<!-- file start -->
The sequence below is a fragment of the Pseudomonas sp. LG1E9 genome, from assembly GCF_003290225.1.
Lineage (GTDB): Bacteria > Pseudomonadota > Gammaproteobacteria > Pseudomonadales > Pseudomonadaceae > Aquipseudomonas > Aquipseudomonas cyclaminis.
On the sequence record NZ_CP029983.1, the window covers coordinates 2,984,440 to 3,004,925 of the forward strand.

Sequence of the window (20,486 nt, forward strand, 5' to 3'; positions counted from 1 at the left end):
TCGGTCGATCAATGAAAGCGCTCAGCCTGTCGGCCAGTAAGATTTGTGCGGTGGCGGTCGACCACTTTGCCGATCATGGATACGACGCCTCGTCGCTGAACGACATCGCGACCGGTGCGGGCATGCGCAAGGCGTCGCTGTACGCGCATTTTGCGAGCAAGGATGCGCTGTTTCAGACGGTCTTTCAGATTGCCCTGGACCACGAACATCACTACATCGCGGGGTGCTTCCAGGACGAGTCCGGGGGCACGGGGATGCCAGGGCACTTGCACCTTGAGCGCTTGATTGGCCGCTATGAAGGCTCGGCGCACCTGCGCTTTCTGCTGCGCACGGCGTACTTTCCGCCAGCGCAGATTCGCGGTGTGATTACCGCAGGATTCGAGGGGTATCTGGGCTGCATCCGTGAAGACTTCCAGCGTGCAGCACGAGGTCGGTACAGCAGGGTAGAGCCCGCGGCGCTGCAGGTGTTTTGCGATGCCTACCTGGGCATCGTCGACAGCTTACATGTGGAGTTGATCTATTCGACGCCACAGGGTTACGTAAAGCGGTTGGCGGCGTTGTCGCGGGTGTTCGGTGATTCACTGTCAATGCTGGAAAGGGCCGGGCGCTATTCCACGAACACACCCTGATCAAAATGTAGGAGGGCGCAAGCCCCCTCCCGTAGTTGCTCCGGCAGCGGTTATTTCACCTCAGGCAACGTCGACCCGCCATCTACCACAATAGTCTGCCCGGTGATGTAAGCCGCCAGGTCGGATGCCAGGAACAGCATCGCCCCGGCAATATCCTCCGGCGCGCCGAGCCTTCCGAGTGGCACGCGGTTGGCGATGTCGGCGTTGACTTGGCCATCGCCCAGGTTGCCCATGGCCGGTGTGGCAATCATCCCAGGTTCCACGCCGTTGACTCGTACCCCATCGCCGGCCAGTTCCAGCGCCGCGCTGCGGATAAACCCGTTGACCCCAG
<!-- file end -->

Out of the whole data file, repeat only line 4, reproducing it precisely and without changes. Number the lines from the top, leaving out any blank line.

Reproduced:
Sequence of the window (20,486 nt, forward strand, 5' to 3'; positions counted from 1 at the left end):